Proton conducting ionic liquids-Binary mixtures and structural modifications
Proton conduction is a phenomenon of fundamental importance for biological and chemical systems, such as in photosynthesis and aerobic respiration. Proton conduction is also key in the proton exchange membrane fuel cell, a clean electrochemical device that converts chemical into electrical energy. The archetypical proton exchange membrane is currently a perfluorinated polymer with pending acidic groups. The fuel cell technology is presently at renewed focus in the commercial sector, and consequently also in the scope of research and development programs. In order to enable the development of more sustainable proton exchange membrane fuel cells, new requirements have been set that for instance target operation at higher temperatures and anhydrous conditions. In this context, protic ionic liquids have been highlighted as interesting next-generation electrolytes with the potential to assist proton conduction. Protic ionic liquids are a subset of ionic liquids, also known as low temperature molten salts, entirely composed of ions and displaying very low vapor pressures. Moreover, a protic ionic liquid has an exchangeable proton and is able to establish extended networks of hydrogen bonds. Understanding the dynamics of this local structures is fundamental to design new protic ionic liquids able to sustain a fast proton motion decoupled from the diffusion of the ionic species. To achieve such a dynamical behavior we have investigated two different approaches, that is i) mixing a protic ionic liquid candidate with a co-solvent (here ethylene glycol) able to participate in the hydrogen bonds and ii) modifying the molecular structure of the cation (here by alkyl chains of length (n) varying from ethyl (n=2) to dodecyl (n=12)) in a series of imidazolium based protic ionic liquids. The local intermolecular inter- actions, the nano-structuration as well as ionic and protonic dynamics have been investigated by suitable techniques that include vibrational spectroscopy, NMR spectroscopy, diffusion NMR, impedance spectroscopy and X-ray scattering.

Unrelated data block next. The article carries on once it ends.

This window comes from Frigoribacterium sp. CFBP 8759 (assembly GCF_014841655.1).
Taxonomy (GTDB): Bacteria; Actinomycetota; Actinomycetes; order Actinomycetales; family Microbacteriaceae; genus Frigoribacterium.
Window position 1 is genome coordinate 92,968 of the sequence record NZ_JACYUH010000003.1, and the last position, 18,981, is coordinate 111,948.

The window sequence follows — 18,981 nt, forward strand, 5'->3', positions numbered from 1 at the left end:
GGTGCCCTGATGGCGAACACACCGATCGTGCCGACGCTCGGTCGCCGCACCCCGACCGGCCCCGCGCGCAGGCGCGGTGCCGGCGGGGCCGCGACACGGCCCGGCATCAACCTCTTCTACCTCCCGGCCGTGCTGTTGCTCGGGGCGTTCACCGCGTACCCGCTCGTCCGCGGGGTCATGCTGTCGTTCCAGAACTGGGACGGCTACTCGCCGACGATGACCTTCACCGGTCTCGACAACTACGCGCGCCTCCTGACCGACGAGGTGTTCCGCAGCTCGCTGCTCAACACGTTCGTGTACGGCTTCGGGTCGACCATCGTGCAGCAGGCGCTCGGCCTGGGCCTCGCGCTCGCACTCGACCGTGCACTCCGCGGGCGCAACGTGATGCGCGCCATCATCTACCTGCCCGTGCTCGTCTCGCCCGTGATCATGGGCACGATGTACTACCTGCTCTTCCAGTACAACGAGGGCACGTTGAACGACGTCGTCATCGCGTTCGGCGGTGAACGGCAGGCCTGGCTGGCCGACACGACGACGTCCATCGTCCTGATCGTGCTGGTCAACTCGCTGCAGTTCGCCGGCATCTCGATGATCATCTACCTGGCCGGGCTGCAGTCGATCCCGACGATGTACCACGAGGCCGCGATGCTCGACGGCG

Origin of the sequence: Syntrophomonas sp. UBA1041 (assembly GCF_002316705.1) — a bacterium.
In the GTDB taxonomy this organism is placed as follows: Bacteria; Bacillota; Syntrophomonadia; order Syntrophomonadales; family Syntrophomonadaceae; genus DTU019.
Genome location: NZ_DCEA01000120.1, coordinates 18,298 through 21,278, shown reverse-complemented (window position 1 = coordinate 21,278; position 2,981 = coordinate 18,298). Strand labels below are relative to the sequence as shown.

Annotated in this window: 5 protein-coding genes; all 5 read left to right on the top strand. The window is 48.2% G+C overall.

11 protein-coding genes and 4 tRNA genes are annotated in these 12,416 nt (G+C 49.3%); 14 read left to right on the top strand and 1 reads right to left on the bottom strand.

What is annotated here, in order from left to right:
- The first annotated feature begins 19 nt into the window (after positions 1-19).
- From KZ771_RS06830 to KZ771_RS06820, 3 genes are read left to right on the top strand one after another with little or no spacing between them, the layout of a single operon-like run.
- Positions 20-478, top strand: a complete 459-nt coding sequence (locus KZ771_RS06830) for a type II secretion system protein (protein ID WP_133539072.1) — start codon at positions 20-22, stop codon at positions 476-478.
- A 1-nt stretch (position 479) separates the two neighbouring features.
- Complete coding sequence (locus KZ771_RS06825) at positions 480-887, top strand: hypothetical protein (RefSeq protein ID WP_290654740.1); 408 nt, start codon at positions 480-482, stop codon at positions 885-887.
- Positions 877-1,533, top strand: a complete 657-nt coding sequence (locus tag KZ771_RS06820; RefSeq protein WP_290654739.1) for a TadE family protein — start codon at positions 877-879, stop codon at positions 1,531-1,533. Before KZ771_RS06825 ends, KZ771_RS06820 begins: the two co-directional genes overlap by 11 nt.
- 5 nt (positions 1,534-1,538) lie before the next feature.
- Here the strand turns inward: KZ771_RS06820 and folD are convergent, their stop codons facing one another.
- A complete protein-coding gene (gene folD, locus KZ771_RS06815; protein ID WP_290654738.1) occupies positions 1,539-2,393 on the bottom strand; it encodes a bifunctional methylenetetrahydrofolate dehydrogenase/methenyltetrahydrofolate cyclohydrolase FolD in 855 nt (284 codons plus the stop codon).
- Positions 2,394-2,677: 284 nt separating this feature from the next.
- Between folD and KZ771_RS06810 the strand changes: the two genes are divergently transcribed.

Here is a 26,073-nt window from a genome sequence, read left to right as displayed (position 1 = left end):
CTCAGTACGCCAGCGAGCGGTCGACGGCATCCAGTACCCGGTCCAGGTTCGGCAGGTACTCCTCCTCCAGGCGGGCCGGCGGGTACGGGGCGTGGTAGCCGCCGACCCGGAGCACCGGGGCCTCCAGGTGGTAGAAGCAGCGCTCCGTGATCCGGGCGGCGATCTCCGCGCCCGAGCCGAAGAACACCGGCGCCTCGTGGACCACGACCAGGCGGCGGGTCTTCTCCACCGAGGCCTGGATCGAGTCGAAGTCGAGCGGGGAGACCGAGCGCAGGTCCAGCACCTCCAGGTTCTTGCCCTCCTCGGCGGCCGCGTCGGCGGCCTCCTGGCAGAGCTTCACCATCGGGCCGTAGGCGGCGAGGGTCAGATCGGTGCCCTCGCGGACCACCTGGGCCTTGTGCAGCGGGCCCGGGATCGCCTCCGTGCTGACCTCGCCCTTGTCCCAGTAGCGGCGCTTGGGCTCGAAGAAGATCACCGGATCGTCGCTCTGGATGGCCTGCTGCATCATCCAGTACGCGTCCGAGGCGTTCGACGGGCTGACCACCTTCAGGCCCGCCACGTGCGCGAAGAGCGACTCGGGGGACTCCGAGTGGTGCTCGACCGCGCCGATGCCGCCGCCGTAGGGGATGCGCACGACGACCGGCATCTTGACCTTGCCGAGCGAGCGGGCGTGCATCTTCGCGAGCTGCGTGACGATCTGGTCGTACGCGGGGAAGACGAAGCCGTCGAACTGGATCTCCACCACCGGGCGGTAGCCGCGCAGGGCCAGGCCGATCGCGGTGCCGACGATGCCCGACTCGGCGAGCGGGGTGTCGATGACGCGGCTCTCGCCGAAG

Protic ionic liquids